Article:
Lenny Gonzales
By Terry Heick
When it comes to deciding how or whether to use iPads, schools typically focus on budget issues, apps, networking logistics, check-in and check-out procedures, school and district tech-use policies, hardware precautions, and aspects of classroom management.
But it’s also important to think about instructional use, and to that end, consider the following questions.
1.   What are the goals for iPad implementation? Engagement, access to digital textbooks, access to digital environments, primarily media consumption, media production, or a blend of everything?
2.   What can the iPad do that is not possible–or is clunky and cumbersome–without it? That is, what learning problems does the iPad solve?
3.   What sort of instructional planning are you using–traditional units, project-based learning, game-based learning, or something else? That is, what style of learning are you expecting the iPad to actuate?
4.   How should your instructional design and lesson planning be revised as a result of the iPad? What “fail-safes” should be built into activities to ensure learning is possible when the technology misbehaves and doesn’t do what you ask?
5.   What is your own comfort level with technology? What digital, physical, and human resources are available when something is needed?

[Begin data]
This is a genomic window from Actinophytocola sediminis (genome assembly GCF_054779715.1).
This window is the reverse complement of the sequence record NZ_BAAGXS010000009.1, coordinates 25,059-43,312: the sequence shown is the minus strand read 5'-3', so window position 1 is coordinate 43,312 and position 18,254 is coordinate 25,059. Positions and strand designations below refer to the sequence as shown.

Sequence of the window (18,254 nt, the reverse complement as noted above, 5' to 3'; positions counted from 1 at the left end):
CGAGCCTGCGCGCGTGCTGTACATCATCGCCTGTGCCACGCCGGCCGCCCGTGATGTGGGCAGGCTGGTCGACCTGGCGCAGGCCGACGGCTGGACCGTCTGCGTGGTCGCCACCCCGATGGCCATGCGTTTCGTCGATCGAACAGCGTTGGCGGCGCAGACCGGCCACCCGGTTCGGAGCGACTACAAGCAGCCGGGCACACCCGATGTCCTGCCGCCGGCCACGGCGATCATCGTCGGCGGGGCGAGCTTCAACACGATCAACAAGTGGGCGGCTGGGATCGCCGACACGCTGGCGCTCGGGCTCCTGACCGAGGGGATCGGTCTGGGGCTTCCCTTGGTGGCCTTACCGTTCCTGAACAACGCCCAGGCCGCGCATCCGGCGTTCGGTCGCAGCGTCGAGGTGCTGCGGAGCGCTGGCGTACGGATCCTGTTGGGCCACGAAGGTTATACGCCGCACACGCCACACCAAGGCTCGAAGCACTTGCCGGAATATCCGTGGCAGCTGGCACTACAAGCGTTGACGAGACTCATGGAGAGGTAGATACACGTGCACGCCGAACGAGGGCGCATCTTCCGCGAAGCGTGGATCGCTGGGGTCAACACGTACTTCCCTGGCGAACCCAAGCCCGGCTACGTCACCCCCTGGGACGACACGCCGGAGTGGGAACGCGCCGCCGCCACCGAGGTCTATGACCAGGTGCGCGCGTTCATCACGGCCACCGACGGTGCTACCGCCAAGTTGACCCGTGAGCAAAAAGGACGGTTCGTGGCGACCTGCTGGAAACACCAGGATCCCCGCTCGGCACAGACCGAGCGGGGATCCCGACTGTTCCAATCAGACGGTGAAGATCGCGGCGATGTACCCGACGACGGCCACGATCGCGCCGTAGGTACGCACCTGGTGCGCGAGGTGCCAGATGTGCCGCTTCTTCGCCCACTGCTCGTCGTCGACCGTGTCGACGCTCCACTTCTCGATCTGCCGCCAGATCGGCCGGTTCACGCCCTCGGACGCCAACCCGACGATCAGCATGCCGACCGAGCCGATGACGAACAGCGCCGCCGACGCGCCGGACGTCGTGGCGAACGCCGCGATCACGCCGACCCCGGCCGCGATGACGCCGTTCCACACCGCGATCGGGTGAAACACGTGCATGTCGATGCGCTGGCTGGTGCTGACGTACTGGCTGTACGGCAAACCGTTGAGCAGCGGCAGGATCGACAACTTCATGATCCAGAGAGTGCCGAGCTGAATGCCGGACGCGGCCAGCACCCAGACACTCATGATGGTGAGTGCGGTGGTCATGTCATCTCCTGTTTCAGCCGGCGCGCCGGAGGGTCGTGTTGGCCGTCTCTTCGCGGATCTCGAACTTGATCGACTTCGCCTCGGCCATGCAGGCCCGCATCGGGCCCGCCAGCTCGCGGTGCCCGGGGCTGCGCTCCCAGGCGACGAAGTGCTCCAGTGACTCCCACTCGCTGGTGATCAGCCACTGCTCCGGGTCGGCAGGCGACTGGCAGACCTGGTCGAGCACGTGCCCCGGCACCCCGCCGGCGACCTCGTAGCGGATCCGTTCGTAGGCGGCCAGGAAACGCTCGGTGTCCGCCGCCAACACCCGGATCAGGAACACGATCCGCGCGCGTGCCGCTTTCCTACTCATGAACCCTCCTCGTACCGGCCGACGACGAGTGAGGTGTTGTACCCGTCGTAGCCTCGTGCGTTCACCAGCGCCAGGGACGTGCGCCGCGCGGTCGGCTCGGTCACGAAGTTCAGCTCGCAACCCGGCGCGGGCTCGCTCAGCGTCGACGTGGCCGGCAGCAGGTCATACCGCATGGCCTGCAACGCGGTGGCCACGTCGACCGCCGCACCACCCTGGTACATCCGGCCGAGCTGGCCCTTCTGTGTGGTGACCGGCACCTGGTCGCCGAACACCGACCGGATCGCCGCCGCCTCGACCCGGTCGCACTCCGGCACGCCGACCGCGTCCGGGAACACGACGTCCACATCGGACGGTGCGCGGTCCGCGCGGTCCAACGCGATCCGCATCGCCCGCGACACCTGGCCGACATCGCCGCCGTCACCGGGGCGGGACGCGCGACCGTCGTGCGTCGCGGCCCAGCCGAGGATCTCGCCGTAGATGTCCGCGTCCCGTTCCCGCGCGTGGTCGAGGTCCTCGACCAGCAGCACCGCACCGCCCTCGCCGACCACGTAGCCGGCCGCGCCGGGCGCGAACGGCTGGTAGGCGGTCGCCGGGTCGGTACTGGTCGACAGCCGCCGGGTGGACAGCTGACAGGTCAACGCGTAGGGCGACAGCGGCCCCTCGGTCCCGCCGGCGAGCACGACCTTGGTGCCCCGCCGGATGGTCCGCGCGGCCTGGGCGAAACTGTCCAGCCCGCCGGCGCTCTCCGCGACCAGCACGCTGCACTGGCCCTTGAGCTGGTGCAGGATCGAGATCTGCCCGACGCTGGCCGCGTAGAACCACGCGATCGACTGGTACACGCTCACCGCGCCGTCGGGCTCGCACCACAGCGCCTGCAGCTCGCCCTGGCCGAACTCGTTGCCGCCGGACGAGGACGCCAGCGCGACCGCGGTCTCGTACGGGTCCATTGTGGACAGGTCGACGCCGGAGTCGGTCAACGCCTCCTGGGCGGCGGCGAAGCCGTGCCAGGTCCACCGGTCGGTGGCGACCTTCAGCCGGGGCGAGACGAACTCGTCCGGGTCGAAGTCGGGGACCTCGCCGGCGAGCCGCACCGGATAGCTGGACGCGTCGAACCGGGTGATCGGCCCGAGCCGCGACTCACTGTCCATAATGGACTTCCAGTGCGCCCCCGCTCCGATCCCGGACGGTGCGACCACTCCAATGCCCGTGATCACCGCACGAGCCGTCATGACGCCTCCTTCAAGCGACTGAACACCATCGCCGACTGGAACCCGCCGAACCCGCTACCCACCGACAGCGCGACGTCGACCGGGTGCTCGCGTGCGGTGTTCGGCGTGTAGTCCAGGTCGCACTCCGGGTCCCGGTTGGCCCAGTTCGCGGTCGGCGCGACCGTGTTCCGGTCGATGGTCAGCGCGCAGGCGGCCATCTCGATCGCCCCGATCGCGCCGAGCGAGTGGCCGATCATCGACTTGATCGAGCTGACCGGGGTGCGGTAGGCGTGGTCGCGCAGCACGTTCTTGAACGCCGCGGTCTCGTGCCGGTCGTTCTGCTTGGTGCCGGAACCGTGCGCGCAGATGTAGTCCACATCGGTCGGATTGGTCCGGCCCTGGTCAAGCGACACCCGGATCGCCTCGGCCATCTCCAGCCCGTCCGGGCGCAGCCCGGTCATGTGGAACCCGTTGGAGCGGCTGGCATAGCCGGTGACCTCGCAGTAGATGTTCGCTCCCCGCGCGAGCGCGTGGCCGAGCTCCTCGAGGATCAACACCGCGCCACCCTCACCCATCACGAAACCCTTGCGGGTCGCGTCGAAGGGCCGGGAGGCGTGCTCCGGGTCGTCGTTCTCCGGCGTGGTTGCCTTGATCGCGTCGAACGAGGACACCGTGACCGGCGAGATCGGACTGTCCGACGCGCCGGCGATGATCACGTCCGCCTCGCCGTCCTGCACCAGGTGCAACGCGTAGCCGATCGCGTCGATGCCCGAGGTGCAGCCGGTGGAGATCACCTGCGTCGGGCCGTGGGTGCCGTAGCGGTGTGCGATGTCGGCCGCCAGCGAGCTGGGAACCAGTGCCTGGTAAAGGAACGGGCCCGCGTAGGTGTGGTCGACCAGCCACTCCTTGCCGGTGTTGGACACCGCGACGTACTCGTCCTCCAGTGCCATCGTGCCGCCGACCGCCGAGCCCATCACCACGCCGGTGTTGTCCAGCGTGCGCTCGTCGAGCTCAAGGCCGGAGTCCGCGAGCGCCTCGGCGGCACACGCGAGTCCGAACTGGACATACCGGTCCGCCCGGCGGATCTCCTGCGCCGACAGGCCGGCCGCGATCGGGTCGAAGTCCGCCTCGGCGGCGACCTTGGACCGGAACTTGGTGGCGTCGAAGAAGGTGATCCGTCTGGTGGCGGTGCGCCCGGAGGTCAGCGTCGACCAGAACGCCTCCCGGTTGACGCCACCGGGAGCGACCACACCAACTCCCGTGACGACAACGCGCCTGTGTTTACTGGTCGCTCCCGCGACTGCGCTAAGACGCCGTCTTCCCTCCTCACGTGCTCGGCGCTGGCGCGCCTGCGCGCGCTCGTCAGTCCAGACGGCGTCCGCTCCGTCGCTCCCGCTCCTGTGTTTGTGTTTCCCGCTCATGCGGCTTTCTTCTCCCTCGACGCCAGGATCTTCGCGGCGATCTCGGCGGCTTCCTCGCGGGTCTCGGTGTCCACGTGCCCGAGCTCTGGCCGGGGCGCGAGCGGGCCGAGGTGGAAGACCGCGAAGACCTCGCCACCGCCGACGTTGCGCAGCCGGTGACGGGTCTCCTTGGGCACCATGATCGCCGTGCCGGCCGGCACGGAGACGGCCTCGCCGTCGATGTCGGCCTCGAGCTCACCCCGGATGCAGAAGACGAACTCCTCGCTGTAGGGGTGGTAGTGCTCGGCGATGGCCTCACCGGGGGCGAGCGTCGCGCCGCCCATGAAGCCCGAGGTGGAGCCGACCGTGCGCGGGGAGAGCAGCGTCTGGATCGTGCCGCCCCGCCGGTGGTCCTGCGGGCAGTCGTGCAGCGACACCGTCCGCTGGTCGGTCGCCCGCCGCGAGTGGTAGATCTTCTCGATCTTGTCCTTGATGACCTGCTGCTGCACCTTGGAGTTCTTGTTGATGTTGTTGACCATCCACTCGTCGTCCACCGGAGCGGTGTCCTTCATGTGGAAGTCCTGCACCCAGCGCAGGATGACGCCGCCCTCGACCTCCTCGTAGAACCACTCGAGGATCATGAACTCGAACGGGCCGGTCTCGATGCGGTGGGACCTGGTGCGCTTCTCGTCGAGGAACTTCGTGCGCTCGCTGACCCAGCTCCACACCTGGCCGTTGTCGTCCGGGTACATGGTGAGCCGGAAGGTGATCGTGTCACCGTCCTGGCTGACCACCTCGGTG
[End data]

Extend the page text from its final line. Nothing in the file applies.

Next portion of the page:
6.   Will the iPad’s use always require special, specific planning? What changes could youmake to allow the iPad’s application in the classroom to be more organic and fluid?
7.   What is the role of learner in iPad use? Can they choose which apps they use to solve a problem? Suggest better apps for better problem-solving? Switch between tasks, assignments, and activities freely, or a follow-only approach?
8.   Is the learning environment you design and manage technology-centered, standards-centered, data-centered, or student-centered?
9.   How can you experiment with new instructional styles to take advantage of mobile learning devices in the classroom? For example, quick, open-ended, digital problem-solving competitions that utilize quick bursts of higher-level thinking skills in individual and collaborative arrangements.
10.   How committed are you to overcoming unforeseen challenges?
Also worth considering: How can parents, families, and local businesses be involved in procuring, managing, or integrating iPads in the classroom? Is BYOD (Bring Your Own iPad) possible? How successful has the curriculum and instructional design been in the school prior to iPad deployment? Further, how is “success” defined in the school–authentic projects, creative thinking, or standardized-testing proficiency? What are the “terms of deployment” in the school? 1:1 or 1 per class? Do students have open access based on need, or teacher planning?
These kinds of questions can help you get the most out of the iPad’s use in your classroom.
This post originally appeared on TeachThought, where Terry Heick is the director of curriculum.